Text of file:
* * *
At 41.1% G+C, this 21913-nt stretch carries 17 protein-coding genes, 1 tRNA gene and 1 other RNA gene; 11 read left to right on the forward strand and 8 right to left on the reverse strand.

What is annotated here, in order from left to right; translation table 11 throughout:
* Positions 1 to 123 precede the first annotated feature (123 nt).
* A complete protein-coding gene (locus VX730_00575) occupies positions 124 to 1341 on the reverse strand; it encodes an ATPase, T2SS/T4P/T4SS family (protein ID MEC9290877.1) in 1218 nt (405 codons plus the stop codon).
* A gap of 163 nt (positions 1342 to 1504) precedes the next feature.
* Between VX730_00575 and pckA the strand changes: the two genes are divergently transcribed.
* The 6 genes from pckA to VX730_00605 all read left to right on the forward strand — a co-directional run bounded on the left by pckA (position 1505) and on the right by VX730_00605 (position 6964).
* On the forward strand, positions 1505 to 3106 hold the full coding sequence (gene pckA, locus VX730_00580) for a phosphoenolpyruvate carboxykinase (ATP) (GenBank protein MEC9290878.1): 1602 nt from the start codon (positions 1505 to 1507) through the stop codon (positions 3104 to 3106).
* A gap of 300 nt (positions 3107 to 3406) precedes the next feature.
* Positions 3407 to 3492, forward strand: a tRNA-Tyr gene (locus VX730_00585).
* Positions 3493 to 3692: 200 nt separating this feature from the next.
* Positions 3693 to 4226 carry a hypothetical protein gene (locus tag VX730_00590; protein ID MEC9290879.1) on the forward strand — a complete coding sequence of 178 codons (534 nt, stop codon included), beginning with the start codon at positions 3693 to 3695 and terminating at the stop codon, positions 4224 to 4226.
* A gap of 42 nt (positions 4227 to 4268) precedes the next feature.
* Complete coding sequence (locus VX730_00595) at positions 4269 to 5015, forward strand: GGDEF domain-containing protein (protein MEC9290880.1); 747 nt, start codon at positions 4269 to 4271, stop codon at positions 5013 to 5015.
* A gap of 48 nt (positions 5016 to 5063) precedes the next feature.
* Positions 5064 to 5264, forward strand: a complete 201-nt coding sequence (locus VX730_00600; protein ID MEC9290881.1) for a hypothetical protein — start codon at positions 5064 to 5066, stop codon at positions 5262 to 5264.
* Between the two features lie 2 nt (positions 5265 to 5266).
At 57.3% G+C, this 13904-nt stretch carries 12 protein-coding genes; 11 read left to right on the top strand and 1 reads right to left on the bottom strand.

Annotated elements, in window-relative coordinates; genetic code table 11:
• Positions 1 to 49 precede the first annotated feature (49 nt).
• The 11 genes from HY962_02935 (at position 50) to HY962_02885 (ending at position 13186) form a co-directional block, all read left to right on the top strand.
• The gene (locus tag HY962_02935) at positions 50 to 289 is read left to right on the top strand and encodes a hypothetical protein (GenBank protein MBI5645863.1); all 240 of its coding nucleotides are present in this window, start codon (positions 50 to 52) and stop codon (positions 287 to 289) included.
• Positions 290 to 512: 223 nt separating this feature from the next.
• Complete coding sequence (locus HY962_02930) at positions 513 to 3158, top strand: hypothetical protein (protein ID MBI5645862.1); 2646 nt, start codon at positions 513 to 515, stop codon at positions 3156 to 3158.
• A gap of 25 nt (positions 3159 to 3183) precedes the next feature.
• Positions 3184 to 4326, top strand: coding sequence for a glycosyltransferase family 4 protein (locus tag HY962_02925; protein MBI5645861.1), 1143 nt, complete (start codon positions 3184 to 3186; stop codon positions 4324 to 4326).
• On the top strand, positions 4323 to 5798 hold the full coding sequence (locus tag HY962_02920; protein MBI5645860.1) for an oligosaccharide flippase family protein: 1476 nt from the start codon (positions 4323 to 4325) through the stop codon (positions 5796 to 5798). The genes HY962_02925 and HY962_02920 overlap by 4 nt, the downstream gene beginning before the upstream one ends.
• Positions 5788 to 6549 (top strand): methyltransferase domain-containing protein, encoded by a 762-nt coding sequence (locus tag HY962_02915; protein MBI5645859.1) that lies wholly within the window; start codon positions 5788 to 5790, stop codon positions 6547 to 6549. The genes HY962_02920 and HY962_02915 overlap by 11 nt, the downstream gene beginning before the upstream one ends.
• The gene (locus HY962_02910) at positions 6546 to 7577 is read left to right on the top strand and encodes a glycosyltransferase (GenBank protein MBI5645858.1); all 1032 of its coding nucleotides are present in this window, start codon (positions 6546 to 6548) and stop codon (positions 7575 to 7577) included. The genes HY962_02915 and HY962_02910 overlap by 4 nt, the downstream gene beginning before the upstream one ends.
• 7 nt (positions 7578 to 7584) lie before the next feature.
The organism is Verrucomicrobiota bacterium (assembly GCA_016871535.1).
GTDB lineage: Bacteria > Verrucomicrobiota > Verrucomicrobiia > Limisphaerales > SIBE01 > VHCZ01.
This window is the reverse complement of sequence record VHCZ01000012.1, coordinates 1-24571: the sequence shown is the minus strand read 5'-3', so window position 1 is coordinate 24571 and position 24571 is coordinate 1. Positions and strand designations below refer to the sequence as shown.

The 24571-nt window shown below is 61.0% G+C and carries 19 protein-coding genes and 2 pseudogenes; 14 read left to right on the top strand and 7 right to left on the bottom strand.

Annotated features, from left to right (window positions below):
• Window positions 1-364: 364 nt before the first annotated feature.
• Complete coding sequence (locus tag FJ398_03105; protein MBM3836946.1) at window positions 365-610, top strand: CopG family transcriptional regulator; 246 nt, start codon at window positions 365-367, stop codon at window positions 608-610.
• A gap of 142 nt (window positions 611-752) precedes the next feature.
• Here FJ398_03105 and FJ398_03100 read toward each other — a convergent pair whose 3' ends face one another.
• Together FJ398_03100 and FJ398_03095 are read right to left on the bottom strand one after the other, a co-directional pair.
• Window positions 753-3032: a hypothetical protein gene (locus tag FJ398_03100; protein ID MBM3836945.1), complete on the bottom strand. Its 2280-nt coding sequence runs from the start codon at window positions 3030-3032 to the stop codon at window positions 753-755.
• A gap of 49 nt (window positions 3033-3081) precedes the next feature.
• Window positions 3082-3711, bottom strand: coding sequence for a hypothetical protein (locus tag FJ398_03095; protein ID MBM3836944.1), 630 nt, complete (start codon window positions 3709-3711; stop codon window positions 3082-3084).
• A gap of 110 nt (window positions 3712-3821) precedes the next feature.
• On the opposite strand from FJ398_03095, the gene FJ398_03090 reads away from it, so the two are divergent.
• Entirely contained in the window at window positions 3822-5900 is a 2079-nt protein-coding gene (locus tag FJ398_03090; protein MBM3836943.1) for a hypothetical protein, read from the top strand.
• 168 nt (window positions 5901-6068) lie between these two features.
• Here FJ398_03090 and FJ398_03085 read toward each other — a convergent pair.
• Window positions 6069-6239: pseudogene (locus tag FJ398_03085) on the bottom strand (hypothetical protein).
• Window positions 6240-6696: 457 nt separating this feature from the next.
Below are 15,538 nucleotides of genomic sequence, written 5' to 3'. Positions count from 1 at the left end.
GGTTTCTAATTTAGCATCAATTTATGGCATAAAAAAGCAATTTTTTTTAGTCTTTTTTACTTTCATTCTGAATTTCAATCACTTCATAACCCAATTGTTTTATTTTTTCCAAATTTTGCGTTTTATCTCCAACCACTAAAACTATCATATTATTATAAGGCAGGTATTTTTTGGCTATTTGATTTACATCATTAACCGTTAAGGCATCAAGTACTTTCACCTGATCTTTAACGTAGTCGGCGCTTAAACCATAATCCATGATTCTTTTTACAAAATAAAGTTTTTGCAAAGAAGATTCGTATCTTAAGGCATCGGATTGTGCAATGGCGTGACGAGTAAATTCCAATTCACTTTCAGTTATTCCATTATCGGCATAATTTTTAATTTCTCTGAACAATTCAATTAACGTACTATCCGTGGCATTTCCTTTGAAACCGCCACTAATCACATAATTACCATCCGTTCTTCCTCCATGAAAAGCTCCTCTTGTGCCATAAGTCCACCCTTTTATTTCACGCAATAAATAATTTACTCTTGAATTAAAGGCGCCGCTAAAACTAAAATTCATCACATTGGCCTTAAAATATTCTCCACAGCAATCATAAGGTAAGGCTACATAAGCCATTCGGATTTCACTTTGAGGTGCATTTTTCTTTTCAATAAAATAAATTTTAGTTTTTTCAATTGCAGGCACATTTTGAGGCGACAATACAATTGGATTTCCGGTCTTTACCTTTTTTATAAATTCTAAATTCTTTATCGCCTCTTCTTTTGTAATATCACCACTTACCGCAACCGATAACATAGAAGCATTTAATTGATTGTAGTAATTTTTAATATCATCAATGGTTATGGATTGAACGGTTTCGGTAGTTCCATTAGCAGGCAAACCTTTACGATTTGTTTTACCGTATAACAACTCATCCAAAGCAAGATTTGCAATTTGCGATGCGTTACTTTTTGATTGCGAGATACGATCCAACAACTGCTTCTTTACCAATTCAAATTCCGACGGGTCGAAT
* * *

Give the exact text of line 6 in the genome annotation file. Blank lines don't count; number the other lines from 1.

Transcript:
* Between VX730_00575 and pckA the strand changes: the two genes are divergently transcribed.